Easily one of the most popular games ever created, Minecraft is a fun romp through procedurally generated worlds that is the definition of fun for all ages.
At least, that’s the general consensus – unless you’re in Turkey, where the game is now banned because of its depiction of “violence.”
You read that correctly. Minecraft might be too edgy for some in Turkey and its appeal to children has brought particular attention to it as a potential source of questionable content.
Anyone who has played Mojang’s 2011 masterpiece will tell you that this assessment is quite curious, indeed, and a little bit out there.
But what, exactly is drawing the ire of Turkish authorities, so much so that the game is banned?
The Minecraft Delight
Particularly the Turkish government investigated Minecraft for claims of “isolation” and “violence.” We can’t really imagine what isolation might entail but it might be something to do with promoting antisocial behavior. Again, anyone who has played Minecraft knows that there is a huge cooperative element to the whole thing. Though, like any platform, Minecraft could probably be used for bullying or other activities as well.
Mojang, for their part, has responded to the controversy by pointing out the game’s creative mode and relative lack of violence outside of the survival mode.
The company said in a press release: “Minecraft is enjoyed by many players in a wide variety of ways. Many enjoy the creative freedom that’s presented by Minecraft and its tools, some are more interested by the opportunity to explore a landscape without boundaries and to go on exciting adventures with friends. We encourage players to cooperate in order to succeed, whether they’re building, exploring, or adventuring. The world of Minecraft can be a dangerous place: it’s inhabited by scary, genderless monsters that come out at night. It might be necessary to defend against them to survive. If people find this level of fantasy conflict upsetting, we would encourage them to play in Creative Mode, or to enable the Peaceful setting. Both of these options will prevent monsters from appearing in the world.”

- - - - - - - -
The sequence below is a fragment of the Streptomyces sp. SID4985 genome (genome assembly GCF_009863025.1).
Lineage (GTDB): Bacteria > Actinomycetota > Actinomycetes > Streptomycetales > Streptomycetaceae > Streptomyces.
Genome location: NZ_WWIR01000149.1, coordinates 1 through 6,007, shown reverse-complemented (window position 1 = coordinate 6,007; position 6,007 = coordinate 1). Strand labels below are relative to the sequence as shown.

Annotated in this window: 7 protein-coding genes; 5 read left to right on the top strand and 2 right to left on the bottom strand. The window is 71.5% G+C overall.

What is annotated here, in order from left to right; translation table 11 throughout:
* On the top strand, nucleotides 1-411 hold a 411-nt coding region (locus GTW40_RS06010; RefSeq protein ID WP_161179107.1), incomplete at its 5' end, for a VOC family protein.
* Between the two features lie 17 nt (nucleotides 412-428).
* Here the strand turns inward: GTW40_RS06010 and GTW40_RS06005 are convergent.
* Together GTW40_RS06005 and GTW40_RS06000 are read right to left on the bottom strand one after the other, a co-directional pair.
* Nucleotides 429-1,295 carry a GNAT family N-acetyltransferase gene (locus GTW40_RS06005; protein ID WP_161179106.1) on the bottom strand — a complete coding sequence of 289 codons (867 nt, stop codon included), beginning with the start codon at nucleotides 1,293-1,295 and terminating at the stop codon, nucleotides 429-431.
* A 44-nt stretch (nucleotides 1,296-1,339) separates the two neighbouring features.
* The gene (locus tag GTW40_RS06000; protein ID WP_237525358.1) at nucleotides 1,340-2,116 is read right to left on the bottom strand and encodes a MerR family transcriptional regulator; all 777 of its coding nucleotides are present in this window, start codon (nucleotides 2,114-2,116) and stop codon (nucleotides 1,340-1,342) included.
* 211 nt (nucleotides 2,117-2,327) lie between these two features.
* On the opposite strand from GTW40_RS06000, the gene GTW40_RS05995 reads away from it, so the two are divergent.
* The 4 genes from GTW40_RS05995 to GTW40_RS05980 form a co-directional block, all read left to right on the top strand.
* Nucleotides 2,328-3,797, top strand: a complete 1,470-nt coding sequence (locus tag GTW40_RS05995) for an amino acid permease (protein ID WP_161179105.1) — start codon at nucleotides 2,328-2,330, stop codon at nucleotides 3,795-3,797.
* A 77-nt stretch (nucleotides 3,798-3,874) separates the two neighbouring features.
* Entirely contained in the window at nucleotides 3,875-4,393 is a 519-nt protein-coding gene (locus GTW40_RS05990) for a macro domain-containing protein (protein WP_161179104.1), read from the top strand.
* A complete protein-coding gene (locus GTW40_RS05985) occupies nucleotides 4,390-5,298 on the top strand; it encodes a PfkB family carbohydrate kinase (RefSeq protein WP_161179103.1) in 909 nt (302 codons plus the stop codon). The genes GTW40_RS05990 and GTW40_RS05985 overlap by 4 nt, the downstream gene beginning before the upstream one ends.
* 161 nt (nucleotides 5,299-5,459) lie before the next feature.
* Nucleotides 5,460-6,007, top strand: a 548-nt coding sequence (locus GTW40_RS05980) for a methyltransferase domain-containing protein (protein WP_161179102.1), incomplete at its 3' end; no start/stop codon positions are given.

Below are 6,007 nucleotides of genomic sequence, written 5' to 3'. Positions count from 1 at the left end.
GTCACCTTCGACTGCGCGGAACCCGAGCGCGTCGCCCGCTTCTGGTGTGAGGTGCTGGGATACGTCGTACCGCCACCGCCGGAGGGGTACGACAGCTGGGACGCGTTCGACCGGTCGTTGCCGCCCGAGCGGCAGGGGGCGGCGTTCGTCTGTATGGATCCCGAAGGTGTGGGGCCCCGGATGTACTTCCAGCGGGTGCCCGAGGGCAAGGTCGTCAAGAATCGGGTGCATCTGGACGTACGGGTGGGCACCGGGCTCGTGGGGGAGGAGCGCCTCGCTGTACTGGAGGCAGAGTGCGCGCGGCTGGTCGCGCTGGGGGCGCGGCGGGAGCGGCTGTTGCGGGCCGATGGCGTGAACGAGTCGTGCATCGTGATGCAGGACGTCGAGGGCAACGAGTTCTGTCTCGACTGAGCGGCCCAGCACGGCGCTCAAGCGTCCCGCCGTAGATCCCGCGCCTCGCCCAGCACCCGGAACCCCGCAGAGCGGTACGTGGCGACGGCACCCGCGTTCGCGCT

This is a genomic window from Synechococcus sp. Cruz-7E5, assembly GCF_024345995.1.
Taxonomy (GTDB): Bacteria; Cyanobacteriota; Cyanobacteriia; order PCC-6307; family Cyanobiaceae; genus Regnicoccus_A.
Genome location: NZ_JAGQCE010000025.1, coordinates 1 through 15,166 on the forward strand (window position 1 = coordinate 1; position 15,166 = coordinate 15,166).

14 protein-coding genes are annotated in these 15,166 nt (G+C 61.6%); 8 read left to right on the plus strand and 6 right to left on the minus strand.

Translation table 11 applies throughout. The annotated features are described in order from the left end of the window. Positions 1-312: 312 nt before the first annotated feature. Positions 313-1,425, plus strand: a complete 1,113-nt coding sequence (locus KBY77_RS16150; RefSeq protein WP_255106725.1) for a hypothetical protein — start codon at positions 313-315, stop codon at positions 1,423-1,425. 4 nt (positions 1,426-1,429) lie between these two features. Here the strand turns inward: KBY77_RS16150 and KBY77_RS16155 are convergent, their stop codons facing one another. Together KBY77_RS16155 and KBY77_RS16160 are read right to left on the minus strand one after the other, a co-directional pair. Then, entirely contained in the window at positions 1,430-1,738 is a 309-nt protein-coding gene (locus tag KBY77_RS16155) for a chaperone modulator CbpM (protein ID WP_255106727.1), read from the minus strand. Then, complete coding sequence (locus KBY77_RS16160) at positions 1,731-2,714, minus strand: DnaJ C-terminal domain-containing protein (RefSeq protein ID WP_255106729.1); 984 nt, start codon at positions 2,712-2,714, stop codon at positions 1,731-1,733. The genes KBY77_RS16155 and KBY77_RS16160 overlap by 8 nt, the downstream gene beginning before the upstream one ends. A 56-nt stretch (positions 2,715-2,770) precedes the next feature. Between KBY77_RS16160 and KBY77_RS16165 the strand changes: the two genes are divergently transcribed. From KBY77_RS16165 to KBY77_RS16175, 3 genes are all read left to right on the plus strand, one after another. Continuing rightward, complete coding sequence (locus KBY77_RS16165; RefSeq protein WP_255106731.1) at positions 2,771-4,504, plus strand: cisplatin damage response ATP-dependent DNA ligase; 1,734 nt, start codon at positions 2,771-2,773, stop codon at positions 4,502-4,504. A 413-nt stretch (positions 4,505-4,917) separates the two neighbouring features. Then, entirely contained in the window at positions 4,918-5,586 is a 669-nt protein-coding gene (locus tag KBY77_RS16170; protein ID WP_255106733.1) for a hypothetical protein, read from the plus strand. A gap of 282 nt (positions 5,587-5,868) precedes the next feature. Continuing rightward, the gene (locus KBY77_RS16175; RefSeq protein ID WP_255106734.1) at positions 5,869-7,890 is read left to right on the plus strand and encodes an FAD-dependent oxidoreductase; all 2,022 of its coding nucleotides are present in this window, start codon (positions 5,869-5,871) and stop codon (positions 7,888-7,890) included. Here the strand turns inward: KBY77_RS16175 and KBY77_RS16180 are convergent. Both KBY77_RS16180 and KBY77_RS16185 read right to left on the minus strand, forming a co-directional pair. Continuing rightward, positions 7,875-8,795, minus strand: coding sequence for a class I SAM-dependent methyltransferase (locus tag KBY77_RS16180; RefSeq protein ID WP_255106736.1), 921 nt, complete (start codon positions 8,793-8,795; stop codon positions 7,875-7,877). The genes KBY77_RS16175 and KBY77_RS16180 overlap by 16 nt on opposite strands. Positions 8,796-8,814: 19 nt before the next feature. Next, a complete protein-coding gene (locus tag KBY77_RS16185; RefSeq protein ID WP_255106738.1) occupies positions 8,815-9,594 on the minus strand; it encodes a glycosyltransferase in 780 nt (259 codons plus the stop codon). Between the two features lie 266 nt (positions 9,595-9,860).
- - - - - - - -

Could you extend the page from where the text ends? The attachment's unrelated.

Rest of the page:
Is Minecraft too violent?
The Family and Social Policy Ministry disagreed with Mojang’s assessment of the game and banned the game from the Turkish market.
Having already sold 60 million copies worldwide, Turkish players are probably only a very small part of what is a global community. And they might be an even smaller component in the future as their only option to play the game now includes pirated software.
Mojang has increasingly pushed Minecraft as a kind of platform for multiple types of gaming, among them social elements and tons of co-op. This requires registration as a user and logging into the game as that user. With Turkey’s ban, many users there won’t be able to play the latest editions of Minecraft for the PC because of their need to log in to the game. This probably explains how some of the older builds are still out there in the wild.